Monday, August 23, 2010

Oh Tales of theSouth Pacific, James Michener, 1948 Winner, how I deplor you! The book was tough going for me as it was filled with description after description of war planes and war this and war that.It took me a while to get into the characters as well, but once I did that helped a bit. The style reminded me a bit of Olive Kietteridge based on the fact that it was somewhat a collection of short stories with the same characters woven throughout. (Hence Tales....) At some point in the reading I realized this was the basis for the musical that my high school put on WAY back in 1981. I remembered bits and pieces here and there.Not my favorite read but it's finished and on the shelf.

Monday, August 9, 2010

Olive Kitteridge

Olive Kitteridige was the 2009 award winner. Not a novel, not short stories but somewhere in between. That the writing is exempleary is a given. I won't even discuss that again.The format was difficult for me in that I'm not a short story fan. I embrace the novel. It's more of a committment. More long lasting. It's like an affair versus a marriage. The short stories are for the train, the bathroom or the doctor's office. They just don't seem to have the same weight as a good novel. The difference here is that the characters have continuity throughout the stories. Olive of course being the central tie to each story line. And through Olive we learn of other character's progression through life.  For example Henry's brief affair, retirement, heart attack etc. All these things mentioned in context of some other character's "story".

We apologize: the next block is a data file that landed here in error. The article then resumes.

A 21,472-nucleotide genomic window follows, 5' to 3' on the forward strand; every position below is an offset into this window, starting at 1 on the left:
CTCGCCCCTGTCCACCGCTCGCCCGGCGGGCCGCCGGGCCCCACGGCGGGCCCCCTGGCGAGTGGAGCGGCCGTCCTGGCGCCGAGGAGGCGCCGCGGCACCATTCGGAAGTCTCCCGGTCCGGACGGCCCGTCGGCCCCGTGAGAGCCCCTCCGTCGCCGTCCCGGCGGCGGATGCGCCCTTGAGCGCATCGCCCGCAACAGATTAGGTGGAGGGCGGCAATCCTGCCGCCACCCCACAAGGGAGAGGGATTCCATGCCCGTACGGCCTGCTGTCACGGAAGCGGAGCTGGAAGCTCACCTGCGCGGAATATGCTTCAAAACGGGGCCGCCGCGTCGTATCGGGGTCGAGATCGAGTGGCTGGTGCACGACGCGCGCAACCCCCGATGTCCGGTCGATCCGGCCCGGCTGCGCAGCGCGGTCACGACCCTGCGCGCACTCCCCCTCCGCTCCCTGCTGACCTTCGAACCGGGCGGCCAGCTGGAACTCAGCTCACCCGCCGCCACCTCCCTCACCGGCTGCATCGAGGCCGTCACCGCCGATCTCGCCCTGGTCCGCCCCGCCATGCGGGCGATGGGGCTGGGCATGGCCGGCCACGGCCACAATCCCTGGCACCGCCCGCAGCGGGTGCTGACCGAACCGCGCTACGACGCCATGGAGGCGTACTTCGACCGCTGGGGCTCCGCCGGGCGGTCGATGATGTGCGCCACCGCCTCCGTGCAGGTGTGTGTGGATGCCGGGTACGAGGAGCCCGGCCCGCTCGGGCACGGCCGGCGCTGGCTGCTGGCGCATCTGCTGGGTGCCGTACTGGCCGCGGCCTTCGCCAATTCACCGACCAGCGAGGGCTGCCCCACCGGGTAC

And now I move backwards in time to 1948. Tales of the South Pacific is next. We'll see how it goes. Perhaps though I'll take a breather with some other tripe.

Friday, August 6, 2010


Here we go! I've decided to read all the Pulitzer Prize Winners from 1948 to present. Why? Simple enough. Because I like to read, because I like to read a lot, because I enjoy good liererature and because I became tired of psudo-reader's suggestions of "good" books. I plan to alternate between the old and the new. I think this will give me an interesting perspective on what constitutes an award winner. Some I have already read but I plan to reread any that are even faintly sketchy in my memeory.
     I started withe Middlesex by Jeffrey Eugenides.I know, not the beginning or the ending of the list. Prize winner in 2003. I just happened to have it on my nightstand so it seemed like a good place to start. I loved this book. The year 2003 was also the year that my youngest son died. I was not surprised that I hadn't read this book. Coming from a liberal childhood, the subject matter did not shock, apppall nor turn me off in any way. Instead I found myself thinking about the loss of a child (naturally) and the effects of that on the family. Even though Tessie didn't literally lose her little girl she did in a bigger sense. And yes, she did gain a son. But still I imagine she must have mourned her loss. Calliope seemed to be in a grieving state throughtout most of the book as only one who has changed genders can grieve.
     Another facet of the book that I found interesting was the innate fight of parents against change. And probably not just parents. We humans like things to remain the same and by god if the doctor said Callie was a girl she should remain a girl no matter what. The courage it takes a person to go against the norm is always amazing to me. Quite a story.